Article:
Close search
0
If you’re interested in exploring our work we recommend using our intelligent filtering; but if you have something more specific in mind, please go ahead and search above...View Work
If you’re interested in exploring our work we recommend using our intelligent filtering; but if you have something more specific in mind, please go ahead and search above...Use Work Filter
Quay Quarter
Specifications
  • Client
    AMP Capital Investors Limited
  • Location
    AMP Centre Tower, 50 Bridge Street, Sydney
  • Completion
    September 1, 2013 — July 1, 2022
  • Services
    Architecture
Image View

Architecture

Quay Quarter Sydney & Tower

Shaping a sustainable city.

Quay Quarter Sydney is a once-in-a-generation project: an entirely new precinct with a front row seat to Circular Quay. It has set a new bar for adaptable spaces, city-defining places and sustainable skyscrapers. A decade in the making, it’s been a work of collaboration and innovation, with an extraordinary group of partners, including 3XN and Arup.

A vision and a masterplan

Quay Quarter Sydney is a new neighbourhood that includes 33 Alfred Street, Quay Quarter Lanes with its many dynamic bars and restaurants, and the anchor building, Quay Quarter Tower. It represents the transformation of Circular Quay into a pedestrian-friendly public realm and the radical adaptation of a 1970’s building into a 21st century skyscraper.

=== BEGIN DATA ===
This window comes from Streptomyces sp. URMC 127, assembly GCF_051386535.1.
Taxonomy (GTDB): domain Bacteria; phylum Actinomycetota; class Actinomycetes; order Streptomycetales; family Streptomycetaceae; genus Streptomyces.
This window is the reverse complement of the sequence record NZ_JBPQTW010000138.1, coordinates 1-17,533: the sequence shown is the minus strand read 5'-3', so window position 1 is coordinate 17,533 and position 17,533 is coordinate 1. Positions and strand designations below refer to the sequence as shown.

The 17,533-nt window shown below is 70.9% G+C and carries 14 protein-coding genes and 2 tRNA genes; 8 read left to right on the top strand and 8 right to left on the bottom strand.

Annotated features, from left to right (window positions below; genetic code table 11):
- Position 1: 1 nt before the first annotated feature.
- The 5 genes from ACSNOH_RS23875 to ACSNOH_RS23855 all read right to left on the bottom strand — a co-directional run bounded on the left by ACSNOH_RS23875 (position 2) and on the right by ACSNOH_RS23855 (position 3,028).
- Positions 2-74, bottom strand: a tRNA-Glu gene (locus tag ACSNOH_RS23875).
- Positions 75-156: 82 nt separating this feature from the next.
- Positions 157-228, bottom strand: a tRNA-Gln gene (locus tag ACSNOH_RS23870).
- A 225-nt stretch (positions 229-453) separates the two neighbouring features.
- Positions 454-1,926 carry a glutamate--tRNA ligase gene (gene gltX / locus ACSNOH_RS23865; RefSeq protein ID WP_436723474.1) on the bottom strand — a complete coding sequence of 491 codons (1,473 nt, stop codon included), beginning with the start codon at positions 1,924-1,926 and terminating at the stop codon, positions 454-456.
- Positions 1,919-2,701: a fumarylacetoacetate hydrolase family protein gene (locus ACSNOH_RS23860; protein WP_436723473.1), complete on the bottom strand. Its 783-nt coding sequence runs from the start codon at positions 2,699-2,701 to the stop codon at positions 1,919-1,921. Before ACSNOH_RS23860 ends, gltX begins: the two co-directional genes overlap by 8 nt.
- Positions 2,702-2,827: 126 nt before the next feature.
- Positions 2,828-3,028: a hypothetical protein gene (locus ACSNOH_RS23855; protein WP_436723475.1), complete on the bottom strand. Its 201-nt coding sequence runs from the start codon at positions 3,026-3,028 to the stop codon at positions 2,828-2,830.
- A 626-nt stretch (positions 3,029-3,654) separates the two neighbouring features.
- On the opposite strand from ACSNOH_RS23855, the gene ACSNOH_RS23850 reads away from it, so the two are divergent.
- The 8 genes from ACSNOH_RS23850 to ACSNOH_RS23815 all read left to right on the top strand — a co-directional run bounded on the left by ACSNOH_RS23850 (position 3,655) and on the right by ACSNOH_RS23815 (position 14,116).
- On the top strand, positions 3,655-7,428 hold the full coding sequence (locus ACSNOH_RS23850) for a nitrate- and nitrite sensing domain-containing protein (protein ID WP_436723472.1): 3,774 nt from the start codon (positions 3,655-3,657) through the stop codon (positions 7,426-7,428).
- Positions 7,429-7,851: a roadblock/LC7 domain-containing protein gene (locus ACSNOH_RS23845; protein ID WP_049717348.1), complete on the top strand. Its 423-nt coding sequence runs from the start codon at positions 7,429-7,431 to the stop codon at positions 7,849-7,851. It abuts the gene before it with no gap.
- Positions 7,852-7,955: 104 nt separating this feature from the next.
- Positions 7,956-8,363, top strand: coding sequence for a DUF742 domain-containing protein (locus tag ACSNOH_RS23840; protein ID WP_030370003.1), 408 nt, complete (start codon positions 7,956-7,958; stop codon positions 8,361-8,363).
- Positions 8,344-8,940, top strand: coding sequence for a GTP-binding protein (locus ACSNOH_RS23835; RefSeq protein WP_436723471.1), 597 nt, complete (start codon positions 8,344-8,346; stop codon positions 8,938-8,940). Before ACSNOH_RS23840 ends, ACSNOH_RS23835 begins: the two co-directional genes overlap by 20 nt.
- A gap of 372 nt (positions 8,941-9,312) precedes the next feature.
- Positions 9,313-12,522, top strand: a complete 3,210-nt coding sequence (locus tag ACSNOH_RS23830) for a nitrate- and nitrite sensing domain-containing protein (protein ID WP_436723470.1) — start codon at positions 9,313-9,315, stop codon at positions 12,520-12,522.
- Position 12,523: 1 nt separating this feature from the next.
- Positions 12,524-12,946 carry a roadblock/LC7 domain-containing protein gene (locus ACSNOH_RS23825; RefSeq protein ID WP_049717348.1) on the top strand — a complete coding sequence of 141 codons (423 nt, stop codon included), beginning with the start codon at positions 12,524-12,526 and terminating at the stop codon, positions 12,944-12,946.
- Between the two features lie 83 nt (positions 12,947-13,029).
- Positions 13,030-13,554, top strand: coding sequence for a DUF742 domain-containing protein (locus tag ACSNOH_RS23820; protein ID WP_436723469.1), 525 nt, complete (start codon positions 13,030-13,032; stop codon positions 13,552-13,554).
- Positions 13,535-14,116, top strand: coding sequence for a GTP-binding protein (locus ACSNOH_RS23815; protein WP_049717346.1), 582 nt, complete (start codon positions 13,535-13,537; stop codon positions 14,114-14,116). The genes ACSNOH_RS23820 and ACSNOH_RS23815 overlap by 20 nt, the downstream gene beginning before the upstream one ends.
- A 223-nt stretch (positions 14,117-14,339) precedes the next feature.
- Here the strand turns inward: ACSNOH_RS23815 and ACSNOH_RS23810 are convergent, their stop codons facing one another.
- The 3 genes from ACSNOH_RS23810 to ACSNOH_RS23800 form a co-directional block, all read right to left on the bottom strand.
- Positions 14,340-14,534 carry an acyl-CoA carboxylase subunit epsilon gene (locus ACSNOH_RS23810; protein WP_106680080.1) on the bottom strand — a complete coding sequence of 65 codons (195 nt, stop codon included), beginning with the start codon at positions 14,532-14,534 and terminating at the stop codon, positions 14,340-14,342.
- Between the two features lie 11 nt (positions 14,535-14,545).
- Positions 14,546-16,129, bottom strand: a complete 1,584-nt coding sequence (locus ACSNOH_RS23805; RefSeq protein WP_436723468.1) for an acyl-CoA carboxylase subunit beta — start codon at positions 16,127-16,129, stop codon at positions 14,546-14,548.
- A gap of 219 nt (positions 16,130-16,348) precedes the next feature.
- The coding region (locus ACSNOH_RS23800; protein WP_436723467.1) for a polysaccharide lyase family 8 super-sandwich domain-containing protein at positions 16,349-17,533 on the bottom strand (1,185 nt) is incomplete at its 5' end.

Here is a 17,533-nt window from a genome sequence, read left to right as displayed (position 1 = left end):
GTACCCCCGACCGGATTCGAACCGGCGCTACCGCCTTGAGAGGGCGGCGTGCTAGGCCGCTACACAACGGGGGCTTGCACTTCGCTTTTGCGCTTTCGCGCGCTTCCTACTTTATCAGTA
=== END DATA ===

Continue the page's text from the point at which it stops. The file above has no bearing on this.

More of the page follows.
Creating the masterplan for Quay Quarter Sydney meant rethinking the entire AMP Circular Quay precinct. The vision was a highly activated city neighbourhood that celebrated its heritage and also hosted a contemporary day-night economy.

Two city blocks were to be transformed – one into a contemporary, commercial tower adjacent to the original 1960’s AMP Tower, the other into a mixed-use zone enabling new night life, residence and hospitality.

Performative Pattern

The textured tower façade created by the projection of the sun-shading frame is performing two tasks; the first is to control the high solar radiance on the building, and the second is to reduce the perception of scale of the building mass through the staggered frame alternating direction per block to enhance the individual, stacked block aesthetic.

This passively sustainable technique not only pays homage to Sydney’s skyline marked by the textured façades, but it significantly reduces the mechanical needs of the building while maximizing views for the users.

The tower design is comprised of five twisting volumes, each stacked slightly askew on top of each other, which seeks to break down the scale of the building into five more human scale “vertical villages” and enhance views over the Opera House and Sydney Harbour.
A new laneway has been created in the precinct called Goldsborough Lane, separating 33 Alfred Street from QQT and enabling pedestrians to move through the site and view world class artwork as well as the heritage interpretation installations.
Assembling the neighbourhood